British Columbia is changing the province's tax structure for liquefied natural gas projects with Finance Minister Carole James saying the government is aiming to encourage more development through a natural gas tax credit.

James introduced legislation Monday that she said meets the objectives set out a year ago by Premier John Horgan in a policy framework.

"British Columbians are counting on us to attract LNG investment that meets strict conditions: delivering jobs and financial benefits to B.C., creating economic partnerships with Indigenous peoples, and protecting our clean air, land and water," she said in a statement. "This legislation completes the process of creating a fiscal framework that invites investment while supporting those conditions."

Under the changes, the government would amend the Income Tax Act to implement the tax credit for LNG development. It would also repeal the Liquefied Natural Gas Income Tax Act, which it says created barriers for investment and left the province open to footing the bill for special industry tax and regulatory protections.

However, the Green party said the government's actions are hypocritical because they stray from its CleanBC plan to reduce carbon pollution.

In October, LNG Canada announced plans for a $40-billion project in Kitimat.

The government said the tax changes it is making will provide the fiscal framework needed for the project, which is expected to create 10,000 construction jobs and up to 950 permanent jobs in the processing terminal.

The new tax credit would go in effect on Jan. 1, 2020, to companies that qualify for it. It would be calculated at three per cent of the cost of natural gas and could be used to reduce B.C.'s corporate income tax rate from 12 to nine per cent.

The Finance Ministry said the previous LNG income tax was removed because it created uncertainty and risk to investors but the natural gas tax credit has been retained to encourage companies to pay provincial corporate income taxes. It said qualifying corporations would be those with a principal business involving oil and gas exploration, development, refining marketing or liquefaction of natural gas.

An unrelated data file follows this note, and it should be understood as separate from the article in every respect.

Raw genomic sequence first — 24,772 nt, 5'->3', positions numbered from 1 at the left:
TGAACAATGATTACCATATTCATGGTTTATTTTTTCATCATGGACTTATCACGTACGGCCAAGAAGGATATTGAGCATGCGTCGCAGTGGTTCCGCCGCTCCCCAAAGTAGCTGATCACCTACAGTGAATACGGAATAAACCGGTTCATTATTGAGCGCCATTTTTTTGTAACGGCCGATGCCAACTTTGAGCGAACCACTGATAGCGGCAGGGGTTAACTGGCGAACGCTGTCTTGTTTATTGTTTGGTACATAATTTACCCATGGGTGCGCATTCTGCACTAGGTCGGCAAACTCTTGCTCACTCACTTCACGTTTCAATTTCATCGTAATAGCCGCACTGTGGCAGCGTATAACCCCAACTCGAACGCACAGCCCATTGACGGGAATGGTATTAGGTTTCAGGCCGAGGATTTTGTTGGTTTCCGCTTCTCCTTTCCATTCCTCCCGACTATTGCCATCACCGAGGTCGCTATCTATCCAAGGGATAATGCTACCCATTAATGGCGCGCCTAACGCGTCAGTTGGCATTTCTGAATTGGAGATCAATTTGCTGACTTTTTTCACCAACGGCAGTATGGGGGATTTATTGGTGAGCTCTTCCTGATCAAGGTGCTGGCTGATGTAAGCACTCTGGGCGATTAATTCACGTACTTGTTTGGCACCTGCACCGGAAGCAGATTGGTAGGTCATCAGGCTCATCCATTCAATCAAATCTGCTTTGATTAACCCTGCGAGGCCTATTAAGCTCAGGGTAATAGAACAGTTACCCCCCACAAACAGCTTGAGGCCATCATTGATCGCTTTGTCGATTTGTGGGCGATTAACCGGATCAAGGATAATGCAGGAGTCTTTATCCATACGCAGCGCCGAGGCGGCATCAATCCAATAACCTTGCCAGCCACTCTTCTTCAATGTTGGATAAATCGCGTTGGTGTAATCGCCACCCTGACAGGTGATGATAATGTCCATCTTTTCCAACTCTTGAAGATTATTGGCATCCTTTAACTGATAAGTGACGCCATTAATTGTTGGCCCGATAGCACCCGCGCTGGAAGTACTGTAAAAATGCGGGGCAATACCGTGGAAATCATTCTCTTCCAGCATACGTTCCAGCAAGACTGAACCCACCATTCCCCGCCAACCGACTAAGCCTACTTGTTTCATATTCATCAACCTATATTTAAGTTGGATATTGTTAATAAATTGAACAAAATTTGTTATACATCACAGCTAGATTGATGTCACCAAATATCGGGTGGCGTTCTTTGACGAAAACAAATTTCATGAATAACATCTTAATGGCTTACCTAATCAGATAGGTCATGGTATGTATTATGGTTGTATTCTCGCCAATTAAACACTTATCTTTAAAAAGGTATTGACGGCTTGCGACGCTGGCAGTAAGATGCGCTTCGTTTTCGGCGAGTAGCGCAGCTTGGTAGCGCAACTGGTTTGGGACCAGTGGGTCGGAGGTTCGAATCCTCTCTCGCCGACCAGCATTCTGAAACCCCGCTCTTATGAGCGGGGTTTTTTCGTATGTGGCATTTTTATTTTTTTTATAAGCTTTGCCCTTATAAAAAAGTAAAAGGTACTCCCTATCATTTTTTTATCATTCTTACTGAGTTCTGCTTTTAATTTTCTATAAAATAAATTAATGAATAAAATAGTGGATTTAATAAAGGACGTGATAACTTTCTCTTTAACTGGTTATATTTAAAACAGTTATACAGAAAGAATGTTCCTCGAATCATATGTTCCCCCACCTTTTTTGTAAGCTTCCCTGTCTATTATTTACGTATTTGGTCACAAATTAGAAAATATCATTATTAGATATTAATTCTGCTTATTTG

Green party Leader Andrew Weaver said in a statement the government's actions are pulling the province in two different directions.

"Continuing to push for LNG development is short sighted and works directly against CleanBC objectives," he said.

"After years of criticizing the B.C. Liberals for their generous giveaway of our natural gas resources, the B.C. NDP have taken the giveaway to a whole new level. The legislation brought forward by this province is a generational sellout."

Weaver, who is the lead author of four United Nations intergovernmental climate change reports, said investments in renewable energy infrastructure would invite innovative industries to the province.

Peter McCartney of the Wilderness Committee also criticized the legislation for not aligning with the CleanBC plan.

"Premier Horgan is talking out of both sides of his mouth on climate change," McCartney said.

"British Columbians are all doing their part to cut carbon pollution while at the same time he's giving $6 billion in tax breaks and subsidies to construct the most polluting project in the province."

The Business Council of British Columbia, meanwhile, backed the government's approach, saying the changes will allow the province to compete in LNG markets around the world.

"If we as a province are purposeful and apply this same competitive lens to all our natural resource, technology and energy export sectors we can become the low carbon supplier of choice globally," Greg D'Avignon, the council's president and CEO, said in a news release.

"The resulting economic growth will create higher wage jobs, stronger communities and more government revenues to support the quality of life and services British Columbians expect."